Thursday, October 17, 2013

Fresh tracks!

The Northern Bridgers with a fresh coat of September snow

September provided the mountains around Bozeman with their first seductive layer of white since last season. Few ranges look as comely as the Spanish Peaks’ northern flanks in the sultry colored half-light of the morning. I looked on wistfully each day on the bike ride to work, weighing the merits of long approach for fresh turns against the core shots that would inevitably result from the thin early season snowpack.
Patience was rewarded the following week, when a snowstorm dumped upwards of a foot in the high mountains around town. The northern Bridgers were socked in and I was able to finagle my way out of work Friday — under the pretense that the adventure get written up for the Chronicle’s Outdoors section — and hit the mountains with my friend Tyler.
Ready to rock
Trust in the two SNOTEL sites in the Bridgers led us first to Ross Peak, where an alleged seven inches waited. By the time we reached the trailhead, however, it was clear that the meadows we originally planned to ski didn’t have enough coverage to make us forget about the rocks underneath.
We careened back down the access road and headed to Sacajawea to ski a couloir that Tyler knew about. It had a pretty quick approach and dropped into Frazier Basin. Not only that, but in the small pullout area there was a Subaru containing the wild-eyed teleskier I met skiing Sacajawea in June and while skiing the Blaze in July. Since we were planning to ski the same area, the two of us and the teleskier — his name is also Jason — and his dog, Pepper, trekked up together.
Jason and Pepper assessing the conditions
We made it to the top of a distant knob in good time. Snow conditions were excellent there, with thigh-deep light, soft snow. The deep areas were created by wind, which had apparently blown most of the snow out of a chute Jason knew about and had hoped to ski. Instead, Tyler led us over to a neighboring chute farther west that turned out to have the best coverage of what we could see.
The first dozen turns were incredible. A brief straight-line to pick up speed. Quick turn to test out the snow. Then a few turns in the drifted gully created by the steepening slope. The 10 inches of cold smoke kicked up around our shins and aroused thoughts of true winter.
A fine start to the run
Those thoughts were quickly bedded back down, however. The light snow only concealed the rocks with its beauty rather than offer a loving, supportive barrier to shield P-Tex from jagged stone. As soon as we reached the heart of the slope, it was obvious the coverage was no longer enough to barrel downhill. But we agreed to billy goat our way to the bottom in the interest of traversing the bowl and scoping out other lines before skinning back to the knob.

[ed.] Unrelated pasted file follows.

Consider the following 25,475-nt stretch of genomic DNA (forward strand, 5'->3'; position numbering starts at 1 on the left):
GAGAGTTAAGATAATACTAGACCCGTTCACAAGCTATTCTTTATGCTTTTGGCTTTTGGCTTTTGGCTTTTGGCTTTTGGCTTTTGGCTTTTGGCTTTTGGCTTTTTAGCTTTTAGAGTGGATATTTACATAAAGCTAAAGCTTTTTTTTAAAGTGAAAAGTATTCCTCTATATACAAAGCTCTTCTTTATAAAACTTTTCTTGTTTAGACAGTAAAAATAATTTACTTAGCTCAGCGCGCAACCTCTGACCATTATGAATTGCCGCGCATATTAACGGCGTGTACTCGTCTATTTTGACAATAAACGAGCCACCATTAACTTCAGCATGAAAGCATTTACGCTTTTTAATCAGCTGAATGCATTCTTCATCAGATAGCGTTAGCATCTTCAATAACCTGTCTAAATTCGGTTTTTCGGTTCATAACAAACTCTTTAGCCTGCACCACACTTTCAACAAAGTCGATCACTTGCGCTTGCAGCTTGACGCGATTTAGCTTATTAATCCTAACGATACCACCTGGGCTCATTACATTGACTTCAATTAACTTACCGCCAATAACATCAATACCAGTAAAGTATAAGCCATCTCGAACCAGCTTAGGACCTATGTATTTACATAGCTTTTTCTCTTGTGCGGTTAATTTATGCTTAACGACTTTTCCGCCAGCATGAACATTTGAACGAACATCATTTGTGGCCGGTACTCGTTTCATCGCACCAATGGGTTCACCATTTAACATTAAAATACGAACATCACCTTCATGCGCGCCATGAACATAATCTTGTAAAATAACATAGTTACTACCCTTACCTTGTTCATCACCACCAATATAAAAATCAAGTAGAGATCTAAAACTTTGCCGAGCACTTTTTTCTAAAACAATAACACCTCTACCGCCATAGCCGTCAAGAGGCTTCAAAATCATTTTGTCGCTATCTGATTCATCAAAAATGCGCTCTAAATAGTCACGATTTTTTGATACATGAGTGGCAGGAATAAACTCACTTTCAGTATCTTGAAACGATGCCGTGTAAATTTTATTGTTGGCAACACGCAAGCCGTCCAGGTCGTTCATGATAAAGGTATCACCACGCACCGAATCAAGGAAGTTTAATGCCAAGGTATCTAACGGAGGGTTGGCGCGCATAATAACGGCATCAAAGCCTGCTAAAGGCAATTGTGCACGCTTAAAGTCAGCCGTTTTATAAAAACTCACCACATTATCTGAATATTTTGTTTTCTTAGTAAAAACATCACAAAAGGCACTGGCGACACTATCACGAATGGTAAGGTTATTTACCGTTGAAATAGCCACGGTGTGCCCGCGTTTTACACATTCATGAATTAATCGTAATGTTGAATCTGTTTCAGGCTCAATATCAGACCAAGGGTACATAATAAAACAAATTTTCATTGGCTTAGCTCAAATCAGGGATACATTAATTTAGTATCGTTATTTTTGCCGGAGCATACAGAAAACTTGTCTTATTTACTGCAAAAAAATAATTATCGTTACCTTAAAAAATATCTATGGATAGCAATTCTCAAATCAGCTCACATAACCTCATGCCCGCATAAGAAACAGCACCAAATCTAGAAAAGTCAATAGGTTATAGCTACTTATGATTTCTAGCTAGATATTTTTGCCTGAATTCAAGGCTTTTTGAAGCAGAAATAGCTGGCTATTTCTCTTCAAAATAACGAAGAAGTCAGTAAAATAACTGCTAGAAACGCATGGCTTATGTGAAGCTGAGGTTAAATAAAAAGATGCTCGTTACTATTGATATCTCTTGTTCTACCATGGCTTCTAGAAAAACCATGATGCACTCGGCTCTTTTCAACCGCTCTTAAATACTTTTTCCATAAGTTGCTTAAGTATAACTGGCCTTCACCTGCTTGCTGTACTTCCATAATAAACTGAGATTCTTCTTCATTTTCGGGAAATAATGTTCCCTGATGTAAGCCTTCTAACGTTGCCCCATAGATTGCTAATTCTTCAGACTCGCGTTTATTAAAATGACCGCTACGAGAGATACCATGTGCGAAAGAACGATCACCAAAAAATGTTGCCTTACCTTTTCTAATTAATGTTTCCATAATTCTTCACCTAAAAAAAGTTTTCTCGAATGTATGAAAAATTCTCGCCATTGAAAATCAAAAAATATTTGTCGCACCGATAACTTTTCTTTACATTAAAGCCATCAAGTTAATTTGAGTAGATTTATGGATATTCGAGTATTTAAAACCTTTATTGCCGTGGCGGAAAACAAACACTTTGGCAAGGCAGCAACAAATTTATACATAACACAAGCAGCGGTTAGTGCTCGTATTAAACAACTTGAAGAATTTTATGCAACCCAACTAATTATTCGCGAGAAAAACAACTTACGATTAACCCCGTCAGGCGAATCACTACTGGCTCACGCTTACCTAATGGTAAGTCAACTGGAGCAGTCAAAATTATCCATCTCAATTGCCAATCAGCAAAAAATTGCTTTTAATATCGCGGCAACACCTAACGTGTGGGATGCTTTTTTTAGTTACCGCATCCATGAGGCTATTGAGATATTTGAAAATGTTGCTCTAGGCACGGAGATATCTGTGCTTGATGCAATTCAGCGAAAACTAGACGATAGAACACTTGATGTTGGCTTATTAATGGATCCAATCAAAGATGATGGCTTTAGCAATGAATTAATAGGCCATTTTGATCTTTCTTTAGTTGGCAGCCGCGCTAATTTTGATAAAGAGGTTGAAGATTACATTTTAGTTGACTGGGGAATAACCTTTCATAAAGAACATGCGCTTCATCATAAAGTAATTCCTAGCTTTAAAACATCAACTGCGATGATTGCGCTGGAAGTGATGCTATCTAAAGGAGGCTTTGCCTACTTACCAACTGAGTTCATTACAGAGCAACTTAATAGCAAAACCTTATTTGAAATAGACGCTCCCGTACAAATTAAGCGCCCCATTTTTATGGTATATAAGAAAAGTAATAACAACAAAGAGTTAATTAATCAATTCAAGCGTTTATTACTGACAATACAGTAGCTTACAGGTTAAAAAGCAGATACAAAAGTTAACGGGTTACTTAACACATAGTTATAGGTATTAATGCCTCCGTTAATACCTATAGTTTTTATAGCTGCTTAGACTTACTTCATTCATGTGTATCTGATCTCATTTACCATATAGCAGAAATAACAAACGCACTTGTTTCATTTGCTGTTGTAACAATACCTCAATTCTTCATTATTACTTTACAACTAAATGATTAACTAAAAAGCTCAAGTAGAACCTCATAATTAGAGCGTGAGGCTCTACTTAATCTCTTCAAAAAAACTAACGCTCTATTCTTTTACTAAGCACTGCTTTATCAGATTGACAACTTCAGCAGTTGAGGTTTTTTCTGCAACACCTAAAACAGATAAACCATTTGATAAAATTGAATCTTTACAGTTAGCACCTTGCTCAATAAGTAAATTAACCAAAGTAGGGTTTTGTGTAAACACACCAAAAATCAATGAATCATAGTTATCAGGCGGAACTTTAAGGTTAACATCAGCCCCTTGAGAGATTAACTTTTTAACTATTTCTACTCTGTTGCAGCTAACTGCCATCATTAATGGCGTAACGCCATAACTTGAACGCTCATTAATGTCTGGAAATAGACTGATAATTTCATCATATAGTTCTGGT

Talk turned a bit to how the early season snowfall could affect the winter’s snowpack, but all apprehension was outweighed by the fun of those turns at the top. There’s little you can do about the weather but enjoy it when it comes. I suppose we could cross our fingers and hope the storms come with some regularity, which they have so far this fall. But if the last several years have shown anything, it’s that storms are going to arrive when they will and it likely won’t be with any dependable consistency.
“The storms are acting what I call ‘more bipolar,’ too,” Doug Chabot, director of the Gallatin National Forest Avalanche Center, said in Porter Fox’s new book, DEEP: The Story of Skiing and the Future of Snow. “We get these crazy swings. We might get a big snowstorm that feels like winter, followed by unseasonable warm, sometimes record-breaking temperatures. They have this manic feeling to them. We can’t just settle into winter anymore.”
Fox was kind enough to provide an advance copy of his book and will join the Seneca podcast this week, discussing both the book and some of his experiences around southwest Montana and Jackson, Wyo. He’s familiar with the area, even writing about skiing out the south end of Bridger Bowl for Powder in March.
Several lines stood out while we trekked parallel to the southern edge of Frazier Basin. A mental checklist was made for later this season when a big dump — hopefully! — will fill in and prevent skiers from hitting the bottom or any weak layers nefariously left over from these early season storms.

Finally back atop the knob, Tele Jason sent it down the low-angle drainage back to the car first. It was a smooth return with only a couple telltale dinks here and there from rocks while crossing the meadows. The dinks ended up turning my skis into one of the most mangled pair of boards a ski tech at the Round House had ever seen. It was hard to worry too much about that with a beer in hand and a snow covered mountain range in the background, and one more month until hitting 12 consecutive months of skiing.
Skiing back to the car is vastly underrated
-- Jason Bacaj

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